On the other side of the spectrum, guys like Kevin DeJongh #21 live in the edge of traction. Eating up the arroyos for breakfast. A Baja 1000 veteran – and occasional teammate of Howes – DeJongh felt at home during the second special. This carried on until ASS (the finish of the timed sector), putting him in the third seat today, maintaining Second overall. Howes was also at home over the multifaceted topography between Bahia Kino and Caborca. Most people find intimidating at best and terrifying at worst. Cruising over wide grated roads, soaring across demanding sandy washes and atop rocky outcroppings which he climbs like a Billy goat. Which is why he is victorious for another stage. And, yes, he has a twenty-minute advantage, but this is rally. Anything can happen. And because in a roadbook race, the land, your pace, even your willpower doesn’t replace solid navigation. Diespro rider, Columbian-America Sebastian Olarte #28, felt that pain, and perhaps Murphy’s Law, firsthand:

“It was quite a journey. At the beginning of the stage, a pine post 4-to-5-inch diameter went through the bike, dented the header, broke my radiator and perforated the gas tank. I rode for about 40 miles until I hit the road with that stick hanging on my bike – not being able to turn to the right. On the road I took it out, fixed the radiator and tank with fiberglass and J-B weld, which took me over an hour. I was going without the water in the radiator and cooling, and without the clutch and power to the wheels for 80-to-90 miles. Right at the end, it was tough; I was tired. I broke my RallyComp as well. And two hundred meters before the finish it died completely. I pushed it to the ASS, and then Brett [Fox #34] helped and towed me at the liaison.”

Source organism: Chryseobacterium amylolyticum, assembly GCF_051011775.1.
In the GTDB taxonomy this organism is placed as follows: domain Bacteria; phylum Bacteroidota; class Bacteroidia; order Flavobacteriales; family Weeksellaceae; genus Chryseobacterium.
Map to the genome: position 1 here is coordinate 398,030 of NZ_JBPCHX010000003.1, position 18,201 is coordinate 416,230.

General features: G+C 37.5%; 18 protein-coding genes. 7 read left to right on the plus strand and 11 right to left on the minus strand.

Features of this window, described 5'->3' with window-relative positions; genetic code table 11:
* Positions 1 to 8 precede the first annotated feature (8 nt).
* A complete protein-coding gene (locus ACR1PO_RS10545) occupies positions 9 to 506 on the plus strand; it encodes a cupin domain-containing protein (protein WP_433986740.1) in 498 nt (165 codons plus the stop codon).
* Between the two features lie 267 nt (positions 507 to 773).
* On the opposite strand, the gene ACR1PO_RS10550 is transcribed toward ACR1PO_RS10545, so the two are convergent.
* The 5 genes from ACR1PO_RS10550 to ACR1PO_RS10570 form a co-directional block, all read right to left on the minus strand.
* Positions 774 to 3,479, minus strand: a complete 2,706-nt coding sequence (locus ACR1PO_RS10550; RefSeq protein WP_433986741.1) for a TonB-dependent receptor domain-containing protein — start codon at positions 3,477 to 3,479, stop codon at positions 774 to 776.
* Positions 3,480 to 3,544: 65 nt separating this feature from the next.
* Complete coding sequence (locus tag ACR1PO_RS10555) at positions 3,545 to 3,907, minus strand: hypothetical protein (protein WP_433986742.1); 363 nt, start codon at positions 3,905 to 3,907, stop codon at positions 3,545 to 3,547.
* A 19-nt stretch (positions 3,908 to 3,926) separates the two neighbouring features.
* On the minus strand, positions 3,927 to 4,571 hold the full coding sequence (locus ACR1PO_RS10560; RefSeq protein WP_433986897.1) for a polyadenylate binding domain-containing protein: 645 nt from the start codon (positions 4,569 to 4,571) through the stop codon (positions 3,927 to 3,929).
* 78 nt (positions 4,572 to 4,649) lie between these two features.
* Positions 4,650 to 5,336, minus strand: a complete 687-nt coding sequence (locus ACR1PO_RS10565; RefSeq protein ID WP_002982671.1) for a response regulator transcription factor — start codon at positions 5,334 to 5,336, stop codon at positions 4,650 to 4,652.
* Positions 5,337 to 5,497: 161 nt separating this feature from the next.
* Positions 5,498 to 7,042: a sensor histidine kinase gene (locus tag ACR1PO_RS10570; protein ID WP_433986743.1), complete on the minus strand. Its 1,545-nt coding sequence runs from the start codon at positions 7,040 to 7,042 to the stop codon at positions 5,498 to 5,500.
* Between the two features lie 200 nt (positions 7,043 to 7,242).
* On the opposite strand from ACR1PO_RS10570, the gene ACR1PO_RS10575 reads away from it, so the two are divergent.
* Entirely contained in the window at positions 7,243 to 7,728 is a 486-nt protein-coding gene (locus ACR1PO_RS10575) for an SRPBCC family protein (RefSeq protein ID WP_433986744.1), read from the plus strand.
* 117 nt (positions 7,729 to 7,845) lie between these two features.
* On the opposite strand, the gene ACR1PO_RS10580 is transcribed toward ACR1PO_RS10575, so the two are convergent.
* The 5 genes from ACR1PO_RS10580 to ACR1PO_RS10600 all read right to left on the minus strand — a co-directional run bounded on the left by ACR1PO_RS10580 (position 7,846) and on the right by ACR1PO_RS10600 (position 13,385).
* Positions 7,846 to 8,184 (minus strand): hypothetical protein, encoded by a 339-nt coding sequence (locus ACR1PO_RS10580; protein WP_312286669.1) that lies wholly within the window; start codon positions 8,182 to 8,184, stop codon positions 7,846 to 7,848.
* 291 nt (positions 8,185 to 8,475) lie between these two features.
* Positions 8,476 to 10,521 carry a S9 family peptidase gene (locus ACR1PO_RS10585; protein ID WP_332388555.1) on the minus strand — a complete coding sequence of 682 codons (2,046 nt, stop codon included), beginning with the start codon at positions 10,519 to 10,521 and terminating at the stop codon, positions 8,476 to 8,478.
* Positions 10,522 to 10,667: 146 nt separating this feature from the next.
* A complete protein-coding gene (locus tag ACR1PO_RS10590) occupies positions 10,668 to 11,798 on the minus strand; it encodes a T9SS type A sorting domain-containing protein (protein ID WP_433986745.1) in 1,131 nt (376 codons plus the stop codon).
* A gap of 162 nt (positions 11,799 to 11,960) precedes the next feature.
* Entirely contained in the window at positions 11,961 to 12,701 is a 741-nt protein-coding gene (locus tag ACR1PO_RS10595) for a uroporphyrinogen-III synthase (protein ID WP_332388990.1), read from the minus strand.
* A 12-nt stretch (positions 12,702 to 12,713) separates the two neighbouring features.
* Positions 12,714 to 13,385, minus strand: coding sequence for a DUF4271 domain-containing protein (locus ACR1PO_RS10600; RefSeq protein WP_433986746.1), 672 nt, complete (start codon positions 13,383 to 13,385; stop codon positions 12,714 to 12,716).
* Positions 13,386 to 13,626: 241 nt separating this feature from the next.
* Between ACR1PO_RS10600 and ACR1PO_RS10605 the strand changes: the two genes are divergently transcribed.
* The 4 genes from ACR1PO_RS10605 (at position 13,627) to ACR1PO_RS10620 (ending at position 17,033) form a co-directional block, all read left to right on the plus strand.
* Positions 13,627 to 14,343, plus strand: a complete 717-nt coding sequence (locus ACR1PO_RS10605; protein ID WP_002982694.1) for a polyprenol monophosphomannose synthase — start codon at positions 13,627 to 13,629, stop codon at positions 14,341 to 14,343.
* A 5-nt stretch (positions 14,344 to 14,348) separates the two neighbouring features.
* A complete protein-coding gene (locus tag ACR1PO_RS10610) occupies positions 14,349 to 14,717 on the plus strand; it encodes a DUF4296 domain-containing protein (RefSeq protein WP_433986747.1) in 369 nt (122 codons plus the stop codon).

It can’t be said enough, this is rally. If it can happen, it will. And so teams, racers and staff must always be prepared for anything. Trying not to be too enchanted by ethereal allure. As competitors sliced through the narrow passages hidden under a canopy of desert flora, passages which eventually opened up to dry valleys, ledges and the occasional sandbox, knowing that with every type of earth on-course comes some new obstacle. A test of mind, body and machine, indifferent to your dreams and willing to remove you from the equation if you don’t add up. When the stakes are high and money, goals and glory are on the line… When the nothing of Sonora makes you go to battle for something that you love. When the rigors of rally occasionally beckon pilots to use velocity over finesse, it’s best to open up the throttle, step on the gas and take opportunity when it presents itself. Because much like Stage Two, the race and life, when it’s over, there’s no going back.